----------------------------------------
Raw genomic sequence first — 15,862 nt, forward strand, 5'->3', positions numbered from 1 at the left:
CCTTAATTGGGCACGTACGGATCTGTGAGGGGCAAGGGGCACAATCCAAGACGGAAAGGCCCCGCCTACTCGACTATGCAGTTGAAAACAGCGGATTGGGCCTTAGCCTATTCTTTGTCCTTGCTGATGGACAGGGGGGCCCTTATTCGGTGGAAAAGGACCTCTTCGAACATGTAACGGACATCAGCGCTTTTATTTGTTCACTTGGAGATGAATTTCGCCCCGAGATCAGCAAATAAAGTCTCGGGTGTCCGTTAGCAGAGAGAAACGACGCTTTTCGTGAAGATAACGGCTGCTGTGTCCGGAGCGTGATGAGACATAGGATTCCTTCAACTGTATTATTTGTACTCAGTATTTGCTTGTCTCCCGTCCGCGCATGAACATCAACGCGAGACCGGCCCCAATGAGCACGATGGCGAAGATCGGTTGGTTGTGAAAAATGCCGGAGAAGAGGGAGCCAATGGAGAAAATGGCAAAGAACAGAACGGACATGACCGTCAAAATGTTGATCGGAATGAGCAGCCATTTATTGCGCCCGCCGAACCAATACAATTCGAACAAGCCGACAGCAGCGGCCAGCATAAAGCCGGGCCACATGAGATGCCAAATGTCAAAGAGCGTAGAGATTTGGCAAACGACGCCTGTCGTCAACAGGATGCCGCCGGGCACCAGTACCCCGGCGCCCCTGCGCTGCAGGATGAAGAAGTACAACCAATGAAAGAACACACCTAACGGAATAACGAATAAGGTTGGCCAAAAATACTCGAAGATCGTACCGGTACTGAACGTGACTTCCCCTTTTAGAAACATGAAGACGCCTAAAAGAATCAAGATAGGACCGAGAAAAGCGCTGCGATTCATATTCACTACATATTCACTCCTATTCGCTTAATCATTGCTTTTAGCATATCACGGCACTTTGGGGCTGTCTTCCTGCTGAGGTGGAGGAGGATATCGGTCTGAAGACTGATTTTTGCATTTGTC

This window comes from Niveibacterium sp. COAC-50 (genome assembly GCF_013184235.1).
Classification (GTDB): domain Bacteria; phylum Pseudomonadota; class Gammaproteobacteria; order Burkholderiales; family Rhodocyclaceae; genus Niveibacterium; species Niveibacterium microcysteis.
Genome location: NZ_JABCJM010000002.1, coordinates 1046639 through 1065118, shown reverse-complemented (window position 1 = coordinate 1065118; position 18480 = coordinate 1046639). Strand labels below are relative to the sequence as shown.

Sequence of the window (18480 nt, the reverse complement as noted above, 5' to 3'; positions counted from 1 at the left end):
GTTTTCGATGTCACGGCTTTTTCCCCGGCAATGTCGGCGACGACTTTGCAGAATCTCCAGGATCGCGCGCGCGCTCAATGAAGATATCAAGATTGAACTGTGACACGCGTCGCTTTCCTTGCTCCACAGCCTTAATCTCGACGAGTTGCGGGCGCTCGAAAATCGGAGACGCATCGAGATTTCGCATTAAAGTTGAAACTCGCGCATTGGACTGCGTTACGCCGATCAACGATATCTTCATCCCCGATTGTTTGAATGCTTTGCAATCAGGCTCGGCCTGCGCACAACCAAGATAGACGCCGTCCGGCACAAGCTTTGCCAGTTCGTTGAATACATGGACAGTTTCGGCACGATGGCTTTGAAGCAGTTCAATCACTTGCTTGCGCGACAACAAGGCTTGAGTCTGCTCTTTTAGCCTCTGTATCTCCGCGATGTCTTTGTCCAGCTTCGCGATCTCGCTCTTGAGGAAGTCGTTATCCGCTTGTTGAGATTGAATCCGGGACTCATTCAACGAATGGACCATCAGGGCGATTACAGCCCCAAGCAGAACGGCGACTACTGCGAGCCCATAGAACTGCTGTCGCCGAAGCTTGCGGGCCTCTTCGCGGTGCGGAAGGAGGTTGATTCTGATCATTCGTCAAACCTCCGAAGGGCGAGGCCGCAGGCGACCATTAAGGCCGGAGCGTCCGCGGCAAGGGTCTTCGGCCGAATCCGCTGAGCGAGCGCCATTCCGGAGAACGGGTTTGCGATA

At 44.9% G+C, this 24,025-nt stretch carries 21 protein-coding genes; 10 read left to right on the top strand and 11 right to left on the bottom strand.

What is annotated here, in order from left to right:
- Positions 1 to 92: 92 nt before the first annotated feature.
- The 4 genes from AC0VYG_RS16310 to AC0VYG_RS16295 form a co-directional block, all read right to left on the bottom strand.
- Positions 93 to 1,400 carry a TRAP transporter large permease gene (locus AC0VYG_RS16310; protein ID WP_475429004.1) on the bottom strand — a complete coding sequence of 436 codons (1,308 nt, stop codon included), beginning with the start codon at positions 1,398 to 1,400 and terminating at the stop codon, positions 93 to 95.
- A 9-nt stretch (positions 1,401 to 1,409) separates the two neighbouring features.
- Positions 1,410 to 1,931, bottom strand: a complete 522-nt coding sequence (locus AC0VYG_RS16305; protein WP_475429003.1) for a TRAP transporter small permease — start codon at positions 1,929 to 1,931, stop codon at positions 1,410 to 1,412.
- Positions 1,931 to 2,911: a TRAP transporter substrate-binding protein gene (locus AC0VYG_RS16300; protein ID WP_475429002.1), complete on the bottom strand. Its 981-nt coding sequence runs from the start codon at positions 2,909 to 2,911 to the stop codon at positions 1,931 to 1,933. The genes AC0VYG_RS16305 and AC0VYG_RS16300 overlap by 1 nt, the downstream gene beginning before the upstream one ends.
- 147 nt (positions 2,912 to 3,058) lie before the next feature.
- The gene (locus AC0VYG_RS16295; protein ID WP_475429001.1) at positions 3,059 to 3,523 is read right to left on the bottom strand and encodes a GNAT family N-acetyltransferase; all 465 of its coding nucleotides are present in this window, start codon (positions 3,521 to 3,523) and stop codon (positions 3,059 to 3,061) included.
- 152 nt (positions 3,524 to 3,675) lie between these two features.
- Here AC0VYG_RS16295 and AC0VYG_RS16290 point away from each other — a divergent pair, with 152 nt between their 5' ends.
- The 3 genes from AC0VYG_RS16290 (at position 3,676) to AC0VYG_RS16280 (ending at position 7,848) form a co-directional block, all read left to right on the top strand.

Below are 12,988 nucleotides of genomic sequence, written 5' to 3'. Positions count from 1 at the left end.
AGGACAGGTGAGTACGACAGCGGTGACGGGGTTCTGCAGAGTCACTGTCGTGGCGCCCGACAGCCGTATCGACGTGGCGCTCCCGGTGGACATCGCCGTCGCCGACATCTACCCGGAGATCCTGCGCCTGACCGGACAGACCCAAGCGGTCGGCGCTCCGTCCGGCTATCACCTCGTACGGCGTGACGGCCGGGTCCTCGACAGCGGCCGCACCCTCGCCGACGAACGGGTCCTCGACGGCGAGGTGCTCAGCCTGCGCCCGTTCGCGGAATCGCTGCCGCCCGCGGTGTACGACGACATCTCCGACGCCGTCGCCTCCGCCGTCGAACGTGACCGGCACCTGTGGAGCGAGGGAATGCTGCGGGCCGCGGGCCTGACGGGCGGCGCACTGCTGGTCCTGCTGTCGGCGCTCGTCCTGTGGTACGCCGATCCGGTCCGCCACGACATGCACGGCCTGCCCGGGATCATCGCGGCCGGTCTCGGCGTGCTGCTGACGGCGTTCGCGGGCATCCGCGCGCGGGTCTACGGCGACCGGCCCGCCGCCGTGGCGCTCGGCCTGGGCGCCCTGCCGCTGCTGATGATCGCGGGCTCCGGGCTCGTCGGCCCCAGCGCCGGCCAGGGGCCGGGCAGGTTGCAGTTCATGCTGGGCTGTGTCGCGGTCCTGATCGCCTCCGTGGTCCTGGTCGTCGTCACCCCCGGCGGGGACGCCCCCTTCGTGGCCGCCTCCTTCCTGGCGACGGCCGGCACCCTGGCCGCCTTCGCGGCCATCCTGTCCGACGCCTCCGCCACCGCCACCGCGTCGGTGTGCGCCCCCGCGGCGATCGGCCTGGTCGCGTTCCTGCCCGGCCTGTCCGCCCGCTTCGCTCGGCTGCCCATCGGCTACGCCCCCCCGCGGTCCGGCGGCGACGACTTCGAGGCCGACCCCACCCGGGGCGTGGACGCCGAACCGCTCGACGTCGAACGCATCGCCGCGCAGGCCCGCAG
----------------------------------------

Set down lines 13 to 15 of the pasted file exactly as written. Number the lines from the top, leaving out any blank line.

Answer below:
- A 9-nt stretch (positions 1,401 to 1,409) separates the two neighbouring features.
- Positions 1,410 to 1,931, bottom strand: a complete 522-nt coding sequence (locus AC0VYG_RS16305; protein WP_475429003.1) for a TRAP transporter small permease — start codon at positions 1,929 to 1,931, stop codon at positions 1,410 to 1,412.
- Positions 1,931 to 2,911: a TRAP transporter substrate-binding protein gene (locus AC0VYG_RS16300; protein ID WP_475429002.1), complete on the bottom strand. Its 981-nt coding sequence runs from the start codon at positions 2,909 to 2,911 to the stop codon at positions 1,931 to 1,933. The genes AC0VYG_RS16305 and AC0VYG_RS16300 overlap by 1 nt, the downstream gene beginning before the upstream one ends.